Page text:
But amid all the formidable spending, there are occasional bursts of real creativity. Witness Old Navy’s TV commercials that mix Carrie Donovan with Morgan Fairchild and the Smothers brothers. Or Target’s clever visual puns that depict household items as fashion, such as a $7.99 beaded car-seat worn as a dress with a $17.99 Gucci handbag knockoff.
Gap and sister company Old Navy Clothing Co. have been responsible for some of the most innovative retail advertising to come down the aisle in recent years. Both companies have flouted the convention of showing fashion models in pretty poses, featuring poets, musicians and kitschy Seventies and Eighties-era actors instead.
Last May, Gap broke new ground with its Easy Fit Jeans TV campaign featuring Aerosmith, L.L. Cool J., Lena Horne, Junior and Tanya Ray Brown, and Luscious Jackson. The performers sang their own renditions of the company’s tag line, “Fall into the Gap.”
Easy Fit Jeans was the company’s first TV campaign in many years and can still be seen in certain markets, a spokeswoman said. Gap reportedly spent in the neighborhood of $160 million on advertising last year for its Gap, Old Navy and Banana Republic divisions.
Gap’s new campaign for khakis encompasses television, print and outdoor, and is a direct call to battle against Levi’s Dockers. The three TV spots, which were directed by Matthew Rolston, Josh and Jonas Pate and Roman Coppola, the son of Francis Ford Coppola, set in-line skating, swing and hip-hop dance performances to different music.
Old Navy’s new TV campaign, a quirky trilogy called “Destination,” stars Old Navy regulars Magic the Dog, Carrie Donovan and Morgan Fairchild. Set in the first-class cabin of a luxury jet from the Seventies, the commercials are a spoof on value, with guest appearances by Dr. Joyce Brothers, Isabelle Sanford and Sherman Hemsley of “The Jeffersons” TV series, and Joan Collins.
The Collins spot, entitled “Woof,” was scheduled to air last night along with a Gap khaki commercial on the final episode of “Seinfeld,” for which NBC charged $1.7 million to $1.8 million per a 30-second spot.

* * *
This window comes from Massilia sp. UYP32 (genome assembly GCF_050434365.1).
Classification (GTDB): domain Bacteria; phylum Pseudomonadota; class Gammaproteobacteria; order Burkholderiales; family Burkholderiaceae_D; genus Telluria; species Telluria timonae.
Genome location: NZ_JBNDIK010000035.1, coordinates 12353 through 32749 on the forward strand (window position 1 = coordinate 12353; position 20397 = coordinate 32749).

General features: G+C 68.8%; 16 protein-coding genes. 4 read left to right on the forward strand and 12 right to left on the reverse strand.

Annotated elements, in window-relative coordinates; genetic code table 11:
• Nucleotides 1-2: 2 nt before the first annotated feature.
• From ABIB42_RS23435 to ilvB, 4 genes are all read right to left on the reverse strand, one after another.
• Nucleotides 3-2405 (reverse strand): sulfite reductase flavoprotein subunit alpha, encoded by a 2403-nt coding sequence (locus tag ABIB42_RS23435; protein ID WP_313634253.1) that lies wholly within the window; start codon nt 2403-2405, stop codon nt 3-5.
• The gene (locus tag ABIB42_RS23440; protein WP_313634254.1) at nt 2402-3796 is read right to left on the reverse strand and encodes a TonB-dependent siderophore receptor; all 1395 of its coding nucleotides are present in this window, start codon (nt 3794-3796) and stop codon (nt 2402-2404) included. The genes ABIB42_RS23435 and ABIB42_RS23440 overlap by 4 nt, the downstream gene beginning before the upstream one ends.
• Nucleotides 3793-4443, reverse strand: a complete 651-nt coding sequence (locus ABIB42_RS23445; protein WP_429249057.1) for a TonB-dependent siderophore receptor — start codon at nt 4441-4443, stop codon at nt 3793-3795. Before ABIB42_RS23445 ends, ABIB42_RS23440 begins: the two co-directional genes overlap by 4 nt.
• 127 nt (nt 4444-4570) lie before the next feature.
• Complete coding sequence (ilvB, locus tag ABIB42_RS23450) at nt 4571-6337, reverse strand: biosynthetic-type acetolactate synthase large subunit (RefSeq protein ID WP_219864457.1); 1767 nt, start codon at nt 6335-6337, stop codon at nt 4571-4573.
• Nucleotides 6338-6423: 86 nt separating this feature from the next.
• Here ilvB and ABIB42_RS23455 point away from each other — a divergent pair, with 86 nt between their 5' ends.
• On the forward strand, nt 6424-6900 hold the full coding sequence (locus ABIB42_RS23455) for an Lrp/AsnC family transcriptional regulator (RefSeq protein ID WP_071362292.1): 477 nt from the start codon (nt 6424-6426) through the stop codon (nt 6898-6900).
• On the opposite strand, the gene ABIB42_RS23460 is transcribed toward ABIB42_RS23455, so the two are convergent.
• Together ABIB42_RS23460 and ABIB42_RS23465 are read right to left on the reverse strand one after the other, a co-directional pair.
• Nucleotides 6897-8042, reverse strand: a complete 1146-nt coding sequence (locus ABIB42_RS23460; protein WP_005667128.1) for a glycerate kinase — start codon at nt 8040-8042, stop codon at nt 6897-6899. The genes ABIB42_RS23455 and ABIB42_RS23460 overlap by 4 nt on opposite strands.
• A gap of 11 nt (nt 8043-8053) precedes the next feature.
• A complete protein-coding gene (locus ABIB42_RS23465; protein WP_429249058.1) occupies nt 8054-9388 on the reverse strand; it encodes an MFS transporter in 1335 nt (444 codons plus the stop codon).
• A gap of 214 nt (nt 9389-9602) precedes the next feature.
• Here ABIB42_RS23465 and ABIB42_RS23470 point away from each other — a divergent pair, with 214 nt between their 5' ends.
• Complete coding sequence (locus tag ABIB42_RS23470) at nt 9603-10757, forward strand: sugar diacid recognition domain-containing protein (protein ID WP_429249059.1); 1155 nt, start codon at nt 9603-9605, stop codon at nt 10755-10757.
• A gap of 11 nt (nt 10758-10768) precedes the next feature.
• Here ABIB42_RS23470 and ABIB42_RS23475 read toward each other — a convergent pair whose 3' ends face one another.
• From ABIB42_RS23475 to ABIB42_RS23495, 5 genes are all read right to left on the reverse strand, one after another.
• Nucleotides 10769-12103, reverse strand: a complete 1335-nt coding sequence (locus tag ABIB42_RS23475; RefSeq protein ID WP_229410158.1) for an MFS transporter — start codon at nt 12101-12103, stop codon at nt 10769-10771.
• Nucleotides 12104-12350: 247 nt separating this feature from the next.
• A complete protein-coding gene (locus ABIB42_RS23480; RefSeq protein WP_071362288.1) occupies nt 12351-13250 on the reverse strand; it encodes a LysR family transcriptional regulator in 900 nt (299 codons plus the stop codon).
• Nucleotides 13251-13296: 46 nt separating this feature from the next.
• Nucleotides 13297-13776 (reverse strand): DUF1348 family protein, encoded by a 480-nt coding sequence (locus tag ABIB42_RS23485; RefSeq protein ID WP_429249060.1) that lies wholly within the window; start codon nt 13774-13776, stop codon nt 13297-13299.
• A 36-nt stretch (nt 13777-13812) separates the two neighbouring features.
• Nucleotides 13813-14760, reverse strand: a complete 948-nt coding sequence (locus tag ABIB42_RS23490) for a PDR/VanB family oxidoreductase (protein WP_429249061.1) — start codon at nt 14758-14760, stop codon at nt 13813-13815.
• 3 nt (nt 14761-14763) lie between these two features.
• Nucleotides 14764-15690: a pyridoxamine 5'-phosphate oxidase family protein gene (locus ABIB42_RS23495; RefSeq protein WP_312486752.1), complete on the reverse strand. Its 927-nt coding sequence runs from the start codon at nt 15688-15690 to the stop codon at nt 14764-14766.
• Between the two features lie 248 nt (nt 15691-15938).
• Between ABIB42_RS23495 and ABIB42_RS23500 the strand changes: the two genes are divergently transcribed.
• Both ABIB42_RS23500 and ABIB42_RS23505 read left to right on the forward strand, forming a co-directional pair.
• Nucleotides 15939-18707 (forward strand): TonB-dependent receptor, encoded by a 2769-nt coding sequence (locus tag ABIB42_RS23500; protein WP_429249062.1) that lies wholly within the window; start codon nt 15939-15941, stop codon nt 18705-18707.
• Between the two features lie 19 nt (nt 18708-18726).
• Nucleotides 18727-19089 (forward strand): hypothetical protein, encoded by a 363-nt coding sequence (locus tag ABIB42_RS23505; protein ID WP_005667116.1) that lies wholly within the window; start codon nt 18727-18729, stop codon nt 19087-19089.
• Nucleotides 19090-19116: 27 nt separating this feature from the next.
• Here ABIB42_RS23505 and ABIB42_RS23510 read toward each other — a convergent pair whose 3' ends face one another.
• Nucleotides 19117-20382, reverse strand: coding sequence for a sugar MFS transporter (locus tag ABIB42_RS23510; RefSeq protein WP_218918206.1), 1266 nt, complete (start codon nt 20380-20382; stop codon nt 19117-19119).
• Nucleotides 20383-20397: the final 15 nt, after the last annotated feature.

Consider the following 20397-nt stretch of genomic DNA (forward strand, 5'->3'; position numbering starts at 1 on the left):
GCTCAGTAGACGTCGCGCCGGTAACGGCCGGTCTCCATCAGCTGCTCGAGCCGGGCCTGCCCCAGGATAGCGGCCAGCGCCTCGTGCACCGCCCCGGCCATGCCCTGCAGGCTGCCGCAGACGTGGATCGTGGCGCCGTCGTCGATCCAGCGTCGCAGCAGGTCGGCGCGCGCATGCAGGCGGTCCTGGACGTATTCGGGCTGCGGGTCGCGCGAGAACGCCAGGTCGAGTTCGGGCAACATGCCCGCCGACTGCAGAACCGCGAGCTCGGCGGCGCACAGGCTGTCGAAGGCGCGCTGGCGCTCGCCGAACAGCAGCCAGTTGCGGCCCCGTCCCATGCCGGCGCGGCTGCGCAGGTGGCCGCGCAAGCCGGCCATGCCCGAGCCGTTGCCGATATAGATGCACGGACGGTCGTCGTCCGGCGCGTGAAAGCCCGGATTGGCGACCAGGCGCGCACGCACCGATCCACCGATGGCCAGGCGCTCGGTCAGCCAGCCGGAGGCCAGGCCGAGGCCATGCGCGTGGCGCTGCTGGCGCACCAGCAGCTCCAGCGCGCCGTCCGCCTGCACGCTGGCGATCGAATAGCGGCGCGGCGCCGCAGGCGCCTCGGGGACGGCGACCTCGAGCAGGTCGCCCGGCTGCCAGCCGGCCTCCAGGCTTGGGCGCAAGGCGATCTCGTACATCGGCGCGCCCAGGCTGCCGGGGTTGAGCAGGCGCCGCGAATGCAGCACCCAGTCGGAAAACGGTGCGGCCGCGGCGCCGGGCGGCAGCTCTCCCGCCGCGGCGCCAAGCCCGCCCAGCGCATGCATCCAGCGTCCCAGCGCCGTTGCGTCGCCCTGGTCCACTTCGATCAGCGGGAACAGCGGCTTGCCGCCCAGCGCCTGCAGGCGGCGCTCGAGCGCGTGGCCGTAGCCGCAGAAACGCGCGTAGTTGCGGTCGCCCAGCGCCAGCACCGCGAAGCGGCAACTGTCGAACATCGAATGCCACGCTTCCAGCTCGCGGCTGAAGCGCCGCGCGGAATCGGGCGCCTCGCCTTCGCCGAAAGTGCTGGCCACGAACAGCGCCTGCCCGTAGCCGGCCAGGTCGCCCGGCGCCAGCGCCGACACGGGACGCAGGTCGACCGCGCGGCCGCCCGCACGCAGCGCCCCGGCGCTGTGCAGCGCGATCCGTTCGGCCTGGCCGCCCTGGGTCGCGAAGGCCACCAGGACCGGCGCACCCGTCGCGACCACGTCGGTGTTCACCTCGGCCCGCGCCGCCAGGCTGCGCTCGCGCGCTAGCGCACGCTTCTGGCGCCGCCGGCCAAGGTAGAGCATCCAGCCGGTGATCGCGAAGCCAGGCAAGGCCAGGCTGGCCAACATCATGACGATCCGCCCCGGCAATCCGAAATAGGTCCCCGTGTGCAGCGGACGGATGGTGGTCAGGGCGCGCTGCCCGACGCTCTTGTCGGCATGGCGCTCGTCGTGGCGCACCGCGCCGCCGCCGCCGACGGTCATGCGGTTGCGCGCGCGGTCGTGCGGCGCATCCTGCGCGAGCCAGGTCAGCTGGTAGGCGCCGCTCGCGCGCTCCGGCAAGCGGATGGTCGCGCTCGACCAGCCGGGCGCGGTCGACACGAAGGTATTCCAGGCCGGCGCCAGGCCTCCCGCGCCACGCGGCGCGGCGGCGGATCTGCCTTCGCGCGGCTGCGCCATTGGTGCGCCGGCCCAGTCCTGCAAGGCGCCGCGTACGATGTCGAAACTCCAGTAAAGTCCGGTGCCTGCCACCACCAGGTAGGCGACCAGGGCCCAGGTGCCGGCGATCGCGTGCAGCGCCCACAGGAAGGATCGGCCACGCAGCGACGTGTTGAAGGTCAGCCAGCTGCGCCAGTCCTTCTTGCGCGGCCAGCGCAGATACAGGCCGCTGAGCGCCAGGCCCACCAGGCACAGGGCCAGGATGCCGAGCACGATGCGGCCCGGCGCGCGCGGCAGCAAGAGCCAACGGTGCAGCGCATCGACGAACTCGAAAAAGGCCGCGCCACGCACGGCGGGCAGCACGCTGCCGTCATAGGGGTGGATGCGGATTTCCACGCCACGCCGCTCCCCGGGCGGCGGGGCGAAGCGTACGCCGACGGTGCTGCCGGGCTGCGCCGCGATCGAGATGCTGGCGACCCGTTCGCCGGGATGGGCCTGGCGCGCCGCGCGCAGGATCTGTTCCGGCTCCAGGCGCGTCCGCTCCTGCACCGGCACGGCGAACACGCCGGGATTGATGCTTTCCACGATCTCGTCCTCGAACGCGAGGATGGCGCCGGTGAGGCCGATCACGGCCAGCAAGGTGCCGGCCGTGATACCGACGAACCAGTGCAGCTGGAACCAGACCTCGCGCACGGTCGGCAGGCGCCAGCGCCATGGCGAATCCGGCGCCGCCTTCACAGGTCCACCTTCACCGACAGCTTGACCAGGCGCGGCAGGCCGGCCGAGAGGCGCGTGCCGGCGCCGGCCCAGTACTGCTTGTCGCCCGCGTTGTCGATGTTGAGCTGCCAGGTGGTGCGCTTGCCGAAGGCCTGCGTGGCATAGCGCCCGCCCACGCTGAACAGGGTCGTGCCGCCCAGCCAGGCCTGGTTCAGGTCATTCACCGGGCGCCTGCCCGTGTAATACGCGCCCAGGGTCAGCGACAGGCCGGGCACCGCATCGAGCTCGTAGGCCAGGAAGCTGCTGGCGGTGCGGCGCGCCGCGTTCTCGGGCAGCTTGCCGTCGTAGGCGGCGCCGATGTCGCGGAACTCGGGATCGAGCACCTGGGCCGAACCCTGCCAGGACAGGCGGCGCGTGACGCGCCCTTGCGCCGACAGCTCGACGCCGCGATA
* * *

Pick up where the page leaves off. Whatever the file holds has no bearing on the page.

Old Navy, with 300 stores in the U.S., has rescued more than one actor from obscurity, and Donovan, a former New York Times fashion editor, has found a new calling as a recurring TV character. Her authoritative voice lives on in an ongoing “column,” which is actually an ad, that runs in the Times every Friday.
“Carrie has been someone great to introduce as `that lady with the big glasses,”‘ an Old Navy spokesman said. “We think Carrie gets people talking about the ads, wondering who she is. Carrie can talk about an item or a style in the ads, but she’s penning them from the perspective of a fashion editor.”
As Gap’s main competitor, The Limited, which operates some 3,800 stores, has historically shunned advertising. The company has long believed its stores are the best form of promotion, giant beacons in malls and urban shopping districts that reinforce a chain in the consumer’s consciousness.
But the divisions with the least advertising, Limited Stores, Express and Lerner New York, have suffered from weak sales and fuzzy brand image, while sales have soared at Victoria’s Secret, which according to Competitive Media Reporting (CMR) spent $16 million last year.
The Limited is now rethinking its advertising strategy.
“We’d be comfortable spending up to 2 percent of sales on advertising for any one of the brands in our portfolio that has its act together in terms of merchandising, internal marketing and store design,” said Edward Razek, president of Limited Brand & Creative services. Given that The Limited’s total sales will be $10 billion this year, the company could spend $200 million on advertising. But Razek indicated that not every brand is ready for prime time.
“Express is coming on strong and getting their collective act together,” Razek said. “Their merchandise and business is much improved. Limited Stores is a candidate. Their fall merchandise mix is the best I’ve seen in years.”